The recent uncertainty over Canberra’s top job could very well determine whether Central Coast Liberal MP Lucy Wicks can keep hers at the next election.
Her seat, Robertson, is marginal meaning it’s not traditionally safe for either of the major parties.
Two-thousand votes separated the Liberals and Labor at the federal poll in 2016 after preferences.
While Mrs Wicks had a 1.15 per cent positive swing to her primary vote and was returned to parliament, Labor’s grew by 3.74 per cent.
There were mixed feelings in Terrigal about spill talk on Thursday afternoon, ahead of the ultimate party room ballot installing Scott Morrison as Liberal leader over Peter Dutton.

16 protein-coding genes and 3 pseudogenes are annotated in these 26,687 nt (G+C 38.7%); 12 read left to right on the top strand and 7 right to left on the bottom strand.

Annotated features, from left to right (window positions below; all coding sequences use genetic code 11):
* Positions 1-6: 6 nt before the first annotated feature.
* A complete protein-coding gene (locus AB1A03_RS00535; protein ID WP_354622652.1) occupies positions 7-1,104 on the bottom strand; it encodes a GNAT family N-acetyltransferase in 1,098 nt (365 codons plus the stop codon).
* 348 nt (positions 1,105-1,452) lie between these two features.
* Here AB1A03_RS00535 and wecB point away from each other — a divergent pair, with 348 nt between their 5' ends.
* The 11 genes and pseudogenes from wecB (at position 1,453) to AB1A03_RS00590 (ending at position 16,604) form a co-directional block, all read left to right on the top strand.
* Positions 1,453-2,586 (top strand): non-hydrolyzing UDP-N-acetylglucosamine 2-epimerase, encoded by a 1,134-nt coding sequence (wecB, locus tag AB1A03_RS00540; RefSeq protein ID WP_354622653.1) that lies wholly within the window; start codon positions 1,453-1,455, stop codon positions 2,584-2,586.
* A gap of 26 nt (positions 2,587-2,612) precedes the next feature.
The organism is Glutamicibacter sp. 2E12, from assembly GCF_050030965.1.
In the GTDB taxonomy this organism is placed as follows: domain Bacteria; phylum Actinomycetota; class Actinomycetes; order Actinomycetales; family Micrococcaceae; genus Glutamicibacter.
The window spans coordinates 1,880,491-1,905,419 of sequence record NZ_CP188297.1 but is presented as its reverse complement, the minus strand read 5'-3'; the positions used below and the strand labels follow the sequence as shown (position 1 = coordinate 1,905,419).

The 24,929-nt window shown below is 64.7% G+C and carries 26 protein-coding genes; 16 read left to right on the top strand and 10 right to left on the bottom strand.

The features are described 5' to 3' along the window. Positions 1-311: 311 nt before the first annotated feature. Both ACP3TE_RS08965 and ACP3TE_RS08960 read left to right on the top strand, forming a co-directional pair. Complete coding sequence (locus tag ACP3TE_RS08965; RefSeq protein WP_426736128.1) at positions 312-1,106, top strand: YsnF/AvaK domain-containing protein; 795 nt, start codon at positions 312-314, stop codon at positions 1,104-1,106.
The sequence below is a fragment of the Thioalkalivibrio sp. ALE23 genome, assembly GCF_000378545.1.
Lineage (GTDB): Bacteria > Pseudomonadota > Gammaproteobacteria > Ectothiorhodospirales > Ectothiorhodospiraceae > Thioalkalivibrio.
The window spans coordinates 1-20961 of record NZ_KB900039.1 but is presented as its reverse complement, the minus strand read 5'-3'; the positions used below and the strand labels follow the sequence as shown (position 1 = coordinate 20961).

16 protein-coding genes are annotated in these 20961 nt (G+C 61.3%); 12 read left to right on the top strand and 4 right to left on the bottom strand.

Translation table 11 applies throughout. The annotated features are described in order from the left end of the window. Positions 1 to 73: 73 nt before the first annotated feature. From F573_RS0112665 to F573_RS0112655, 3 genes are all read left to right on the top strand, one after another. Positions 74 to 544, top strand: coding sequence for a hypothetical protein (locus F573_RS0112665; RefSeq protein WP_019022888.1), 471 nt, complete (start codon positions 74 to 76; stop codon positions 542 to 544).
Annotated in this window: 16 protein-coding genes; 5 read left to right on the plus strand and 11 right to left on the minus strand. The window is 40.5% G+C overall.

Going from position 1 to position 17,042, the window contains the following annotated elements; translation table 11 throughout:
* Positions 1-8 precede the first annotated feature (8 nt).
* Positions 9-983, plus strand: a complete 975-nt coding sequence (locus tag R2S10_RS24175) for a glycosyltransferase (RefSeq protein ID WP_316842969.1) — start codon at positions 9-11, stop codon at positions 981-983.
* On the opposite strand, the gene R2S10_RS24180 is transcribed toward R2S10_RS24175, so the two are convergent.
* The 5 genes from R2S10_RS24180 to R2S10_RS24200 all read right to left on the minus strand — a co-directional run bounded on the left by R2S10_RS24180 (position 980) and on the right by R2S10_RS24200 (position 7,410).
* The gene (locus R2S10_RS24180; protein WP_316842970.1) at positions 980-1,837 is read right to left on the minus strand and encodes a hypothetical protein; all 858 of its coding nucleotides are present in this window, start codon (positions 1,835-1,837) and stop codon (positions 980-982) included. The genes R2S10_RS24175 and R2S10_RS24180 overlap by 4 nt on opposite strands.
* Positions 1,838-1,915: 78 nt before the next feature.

The suburb saw strong polling for the Liberals in 2016.
Both swinging voters and the party faithful have questioned if infighting means business can get done for the Coast.
“Lucy Wicks is going to have to fight like hell,” one conservative Liberal supporter told 2GO.
“Without going into it, there’s a lot more that could be done for the area.”
One man said he does not support Mrs Wicks generally but would have given her the tick of approval if former Home Affairs Minister Peter Dutton had secured the position because of a change in government policies.
A woman in her 20s said she’d never voted in an election where there hadn’t been a change of leadership in the middle of a government’s term.
“It’s so hard to know what we’re voting for, it’s a little bit childish how it all happens,” she scoffed.
While another man said with all the bickering, he feels like politicians in general don’t care much about the region and “they’re in a different world to the Central Coast”.
2GO approached Lucy Wicks to comment on where her loyalty lies ahead of today’s spill motion.